I’m not by nature an early riser. As a child I can remember waking, hearing my friends outside playing and pulling the covers up to go back to sleep or to read until lunchtime. Of course, I had to abandon that sloth once I had a job as an adult. Then I would rise early enough to take a shower, eat breakfast, and commute to a job that began at 8 o’clock, or even earlier. After 45 years of doing that, early rising is fairly ingrained in me now.

I never used an alarm clock, but these days I have one in the shape of my cats who wake me each morning sometime between 4:30 and 6 to be fed. I dutifully get up and do that chore while I’m half asleep. I have my most vivid dreams in the morning, so often I am carrying those images around with me when I sit down to write.

There’s a stillness in the morning that I enjoy. I have a severe hearing loss and need to wear aids in both ears all day long in order to function. But it’s more relaxing for me to have them out, so I wait a while before I put them in. It makes that time particularly quiet, a time to contemplate the world around me, to enjoy the view from the window, whether it’s today’s lush green or snow blowing across the field.

I’ve known Sandy Weisman for a number of years as we were both members of a writing critique group called “The Poets Table.” She’s a talented poet and also an artist. I admit to being envious of people who can wear both those hats so successfully. This poem comes from the hand-made limited edition, “A Book of Hours,” which features poems and accompanying artwork.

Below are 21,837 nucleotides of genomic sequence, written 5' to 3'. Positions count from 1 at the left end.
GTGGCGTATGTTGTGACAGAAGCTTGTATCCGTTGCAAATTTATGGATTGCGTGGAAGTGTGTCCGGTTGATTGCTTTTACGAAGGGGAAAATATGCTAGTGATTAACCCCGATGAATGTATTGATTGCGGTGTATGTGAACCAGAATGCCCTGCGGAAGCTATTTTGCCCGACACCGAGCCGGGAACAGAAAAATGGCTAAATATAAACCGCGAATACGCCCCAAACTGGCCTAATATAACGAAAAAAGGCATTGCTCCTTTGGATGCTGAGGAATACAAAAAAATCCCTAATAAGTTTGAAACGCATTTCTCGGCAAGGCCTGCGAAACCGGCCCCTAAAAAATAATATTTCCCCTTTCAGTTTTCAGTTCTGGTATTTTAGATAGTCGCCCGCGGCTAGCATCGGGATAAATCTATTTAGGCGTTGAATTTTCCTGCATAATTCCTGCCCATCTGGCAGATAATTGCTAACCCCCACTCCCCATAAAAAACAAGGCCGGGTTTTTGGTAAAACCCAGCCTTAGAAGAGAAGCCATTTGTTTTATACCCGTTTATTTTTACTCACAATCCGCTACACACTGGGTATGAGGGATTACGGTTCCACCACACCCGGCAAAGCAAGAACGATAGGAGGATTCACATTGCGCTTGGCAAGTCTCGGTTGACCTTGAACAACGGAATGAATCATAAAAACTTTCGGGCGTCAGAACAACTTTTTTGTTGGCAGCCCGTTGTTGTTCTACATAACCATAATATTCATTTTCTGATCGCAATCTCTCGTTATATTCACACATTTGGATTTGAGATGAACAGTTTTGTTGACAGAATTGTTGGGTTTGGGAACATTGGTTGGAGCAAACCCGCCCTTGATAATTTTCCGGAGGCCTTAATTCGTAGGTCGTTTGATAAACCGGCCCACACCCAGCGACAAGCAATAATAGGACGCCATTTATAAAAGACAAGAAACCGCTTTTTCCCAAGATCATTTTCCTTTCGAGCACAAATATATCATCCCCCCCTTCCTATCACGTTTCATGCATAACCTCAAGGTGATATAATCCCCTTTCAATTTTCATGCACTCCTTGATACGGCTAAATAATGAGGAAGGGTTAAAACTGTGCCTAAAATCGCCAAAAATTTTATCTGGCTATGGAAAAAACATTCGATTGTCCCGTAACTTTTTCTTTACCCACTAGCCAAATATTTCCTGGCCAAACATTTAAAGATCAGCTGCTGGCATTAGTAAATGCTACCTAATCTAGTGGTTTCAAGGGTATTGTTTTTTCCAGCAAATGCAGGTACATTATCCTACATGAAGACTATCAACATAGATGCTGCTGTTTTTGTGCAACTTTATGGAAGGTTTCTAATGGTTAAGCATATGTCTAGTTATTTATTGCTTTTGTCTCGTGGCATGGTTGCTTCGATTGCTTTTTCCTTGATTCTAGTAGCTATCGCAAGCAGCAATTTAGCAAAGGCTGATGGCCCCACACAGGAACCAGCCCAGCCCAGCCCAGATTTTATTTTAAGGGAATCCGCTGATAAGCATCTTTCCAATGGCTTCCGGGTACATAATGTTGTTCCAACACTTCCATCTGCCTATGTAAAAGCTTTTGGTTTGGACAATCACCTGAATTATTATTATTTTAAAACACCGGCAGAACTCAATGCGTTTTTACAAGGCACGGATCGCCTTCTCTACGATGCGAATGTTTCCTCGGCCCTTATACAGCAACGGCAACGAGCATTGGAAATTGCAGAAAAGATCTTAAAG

Sandy said this about the poem: “Matins’ is one of the canonical hours in the Medieval religious books of hours — indicating times during the day for prayer and reflection.  Matins is often thought of as early morning. However, it’s more accurate to say that it was before dawn, and still dark outside. The religious would rise and say their prayers before starting their days.”

Because she had a sense of where she was going with the book, Sandy would set her alarm to wake at different hours and take notes about her thoughts and feelings throughout the day. Eventually she identified a trajectory through the day, with different energy levels and work habits. This formed the structure of her book.

She too was often awakened from dreams. She said, “It was difficult to write at 3 or 4 a.m. in the morning and I often felt unmoored, or fuzzy.  It’s also a time that I have vivid dreams, so waking out of a dream was disorienting. And since so many of my dreams feature people from my own past, I wanted this poem to feel that I was traveling through some strange landscape and time frame.”

Besides working hard as a poet and an artist, Sandy is active in supporting others as well. She has established 26 Split Rock Cove, an artist’s retreat offering workshops in art making and writing, studio space, and a rental apartment for artists and writers looking for a peaceful, nurturing environment.

Additionally, she hosts readings. Visit Sandy Weisman’s website to learn more about her work: sandyweisman.art/.

I’d also like to remind you to visit the Art Mart at Waterfall Arts on Fridays from 9 a.m. to 1 p.m. Fifteen local writers have banded together to form “Locally Grown Books” where we are selling over 50 different books, calendars, journals, etc. Please support our local writers!

Matins

I begin to dream. My mind as big

as the universe, empty, so easy

to travel unballasted through space.

 

Nothing solid. I pass my younger self sitting

on a window seat, reading mysteries.

 

I pass my mother dying peaceful, finally.

 

I pass my father and all the boys I’ve ever loved,

still boys, pulling me very fast

in a red wagon around the corners on my street.

 

Soft whispers from the universe —

I am inside the hour glass.

Judy Kaber is Belfast’s poet laureate.